Is Your Vehicle Driven Under “Severe Conditions?”

Is Your Vehicle Driven Under “Severe Conditions?”


What comes to mind when you hear the term “Severe Driving Conditions?”  Do you immediately think of the rural Midwest with all of the winding roadways or even a large metropolitan area with tons of traffic & congestion?    Or maybe you think it means going from 0-100 in just a few seconds?   It may surprise you that most of us do operate our vehicles under “severe” conditions, and we do not even realize it.

Severe driving conditions include:

  • Stop and go traffic in hot temperatures, including excessive idling
  • Short trips with a duration of less than 5-10 miles
  • Driving at 50 mph or below for an extended period of time
  • Dusty or muddy roads
  • Towing a boat, trailer, camper or even carrying a car topper on your roof rack
  • Starting your vehicle multiple times a day after the engine has cooled off

Vehicle manufacturers provide alternative maintenance schedules for vehicles if they are driven under severe conditions, which typically means service is performed more frequently than if the vehicle is driven under “normal” conditions.   Filters need to be changed more often and fluid exchange intervals are shortened.  A vehicle’s motor oil, transmission fluid, and even differential fluid are worked harder under severe driving conditions, so changing them more frequently is the way to combat the breakdown and disintegration of those fluids.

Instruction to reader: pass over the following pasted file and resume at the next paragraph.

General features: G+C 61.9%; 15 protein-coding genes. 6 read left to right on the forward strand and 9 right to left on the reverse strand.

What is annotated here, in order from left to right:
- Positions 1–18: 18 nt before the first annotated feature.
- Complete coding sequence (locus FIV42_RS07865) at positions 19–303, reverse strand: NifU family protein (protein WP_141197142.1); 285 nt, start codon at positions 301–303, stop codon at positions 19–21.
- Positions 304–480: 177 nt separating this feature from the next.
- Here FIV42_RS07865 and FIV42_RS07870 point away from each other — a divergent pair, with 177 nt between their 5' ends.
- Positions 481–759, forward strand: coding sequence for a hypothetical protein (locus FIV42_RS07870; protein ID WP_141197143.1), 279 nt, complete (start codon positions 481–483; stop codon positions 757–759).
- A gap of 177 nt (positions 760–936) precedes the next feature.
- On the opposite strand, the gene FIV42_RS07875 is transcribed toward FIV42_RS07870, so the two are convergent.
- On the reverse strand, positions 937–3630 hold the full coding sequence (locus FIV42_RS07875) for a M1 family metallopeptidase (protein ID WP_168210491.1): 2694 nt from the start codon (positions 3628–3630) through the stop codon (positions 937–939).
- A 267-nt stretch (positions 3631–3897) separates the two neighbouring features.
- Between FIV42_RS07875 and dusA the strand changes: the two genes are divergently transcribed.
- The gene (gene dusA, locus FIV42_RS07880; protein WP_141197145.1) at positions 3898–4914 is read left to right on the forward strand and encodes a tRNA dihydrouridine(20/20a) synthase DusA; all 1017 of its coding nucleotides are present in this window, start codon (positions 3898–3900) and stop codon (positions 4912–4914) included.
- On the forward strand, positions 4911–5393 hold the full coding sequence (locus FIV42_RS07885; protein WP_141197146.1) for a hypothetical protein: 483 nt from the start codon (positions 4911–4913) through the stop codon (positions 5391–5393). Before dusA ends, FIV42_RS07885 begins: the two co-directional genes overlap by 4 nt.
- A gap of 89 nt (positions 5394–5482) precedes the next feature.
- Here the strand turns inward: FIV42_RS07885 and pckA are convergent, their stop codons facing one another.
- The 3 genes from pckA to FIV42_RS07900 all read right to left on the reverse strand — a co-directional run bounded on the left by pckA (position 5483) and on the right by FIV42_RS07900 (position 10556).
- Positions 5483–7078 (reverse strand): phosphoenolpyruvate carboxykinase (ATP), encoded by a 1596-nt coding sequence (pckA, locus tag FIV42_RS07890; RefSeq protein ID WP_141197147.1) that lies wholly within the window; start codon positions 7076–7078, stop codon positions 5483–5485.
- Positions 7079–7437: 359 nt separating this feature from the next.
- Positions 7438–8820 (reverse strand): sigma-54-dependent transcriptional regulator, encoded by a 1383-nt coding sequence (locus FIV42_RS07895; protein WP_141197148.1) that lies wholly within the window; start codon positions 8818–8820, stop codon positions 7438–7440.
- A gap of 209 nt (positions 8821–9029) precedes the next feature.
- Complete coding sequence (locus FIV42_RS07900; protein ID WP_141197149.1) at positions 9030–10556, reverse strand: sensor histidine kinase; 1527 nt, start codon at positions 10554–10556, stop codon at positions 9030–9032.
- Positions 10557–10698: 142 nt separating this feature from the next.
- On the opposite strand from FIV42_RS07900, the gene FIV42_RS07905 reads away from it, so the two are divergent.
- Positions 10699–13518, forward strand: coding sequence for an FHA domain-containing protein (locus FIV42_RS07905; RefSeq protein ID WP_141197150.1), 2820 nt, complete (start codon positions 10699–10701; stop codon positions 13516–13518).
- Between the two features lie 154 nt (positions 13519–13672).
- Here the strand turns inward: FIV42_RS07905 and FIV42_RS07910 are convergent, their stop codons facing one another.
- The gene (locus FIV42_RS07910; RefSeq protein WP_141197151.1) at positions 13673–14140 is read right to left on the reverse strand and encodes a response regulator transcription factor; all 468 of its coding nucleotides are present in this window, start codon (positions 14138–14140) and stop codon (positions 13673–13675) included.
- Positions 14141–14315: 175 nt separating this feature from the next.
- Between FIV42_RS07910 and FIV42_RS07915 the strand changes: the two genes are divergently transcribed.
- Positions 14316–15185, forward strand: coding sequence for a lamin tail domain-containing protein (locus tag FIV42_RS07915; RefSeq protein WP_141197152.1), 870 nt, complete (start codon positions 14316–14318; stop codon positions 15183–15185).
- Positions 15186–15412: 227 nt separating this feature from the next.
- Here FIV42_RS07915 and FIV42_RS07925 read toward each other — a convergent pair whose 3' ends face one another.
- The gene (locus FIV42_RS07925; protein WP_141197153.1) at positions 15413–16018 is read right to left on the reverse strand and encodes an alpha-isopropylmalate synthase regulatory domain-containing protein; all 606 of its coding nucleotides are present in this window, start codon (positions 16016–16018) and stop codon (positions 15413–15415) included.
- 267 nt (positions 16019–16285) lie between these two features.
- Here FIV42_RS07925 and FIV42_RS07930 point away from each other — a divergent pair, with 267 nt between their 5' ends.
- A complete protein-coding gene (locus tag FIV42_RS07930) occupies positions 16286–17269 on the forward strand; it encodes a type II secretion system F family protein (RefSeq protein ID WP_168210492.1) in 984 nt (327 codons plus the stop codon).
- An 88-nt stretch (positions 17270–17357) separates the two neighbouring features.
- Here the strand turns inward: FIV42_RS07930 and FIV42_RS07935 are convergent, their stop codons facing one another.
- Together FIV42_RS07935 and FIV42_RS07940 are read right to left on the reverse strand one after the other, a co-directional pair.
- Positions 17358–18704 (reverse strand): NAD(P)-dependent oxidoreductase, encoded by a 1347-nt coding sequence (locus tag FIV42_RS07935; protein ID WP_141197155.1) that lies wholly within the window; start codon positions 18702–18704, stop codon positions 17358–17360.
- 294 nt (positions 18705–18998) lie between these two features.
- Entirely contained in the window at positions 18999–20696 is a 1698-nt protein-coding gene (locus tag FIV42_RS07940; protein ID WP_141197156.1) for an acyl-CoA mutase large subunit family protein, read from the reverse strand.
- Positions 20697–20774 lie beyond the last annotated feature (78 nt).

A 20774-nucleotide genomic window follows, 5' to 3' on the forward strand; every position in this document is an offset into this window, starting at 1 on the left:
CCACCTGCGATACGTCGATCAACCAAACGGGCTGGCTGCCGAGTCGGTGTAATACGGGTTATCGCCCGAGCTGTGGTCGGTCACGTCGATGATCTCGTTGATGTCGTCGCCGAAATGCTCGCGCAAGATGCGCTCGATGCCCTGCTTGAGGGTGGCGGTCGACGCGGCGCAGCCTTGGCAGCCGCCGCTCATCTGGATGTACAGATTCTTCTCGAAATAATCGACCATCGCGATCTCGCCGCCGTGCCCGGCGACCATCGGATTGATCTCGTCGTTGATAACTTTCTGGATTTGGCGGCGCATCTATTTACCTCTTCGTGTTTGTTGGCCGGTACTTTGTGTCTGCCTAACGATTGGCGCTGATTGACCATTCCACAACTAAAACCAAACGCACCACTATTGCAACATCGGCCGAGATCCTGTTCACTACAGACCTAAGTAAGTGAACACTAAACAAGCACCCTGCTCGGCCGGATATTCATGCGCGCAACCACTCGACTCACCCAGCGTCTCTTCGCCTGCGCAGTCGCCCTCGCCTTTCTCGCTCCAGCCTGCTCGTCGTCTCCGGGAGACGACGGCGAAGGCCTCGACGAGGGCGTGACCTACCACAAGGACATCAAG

We recently had this very conversation with a 2016 Subaru BRZ owner.  Our recommendation after her first oil service was to budget for a rear differential and transmission service.  The reason is that this particular manufacturer uses conventional fluid / gear oil and it has proven to break down prematurely.  She operates the vehicle under what are technically “severe” conditions (in town driving, stop & go traffic) so it makes sense for her to follow those guidelines in her owner’s manual and service her vehicle more frequently.  The pictures accompanying this blog are also from a BRZ owner that had less than 20,000 miles on his vehicle.  When the differential fluid was drained out of his vehicle, the metallic particles on the drain plug were surprising. 

No matter what vehicle is in your garage or driveway, maintenance is an extremely important part of that vehicle’s life.  How you drive directly impacts how often you should service your vehicle.  Failure to follow those guidelines will lead to premature failure items and cost you more money in the long run.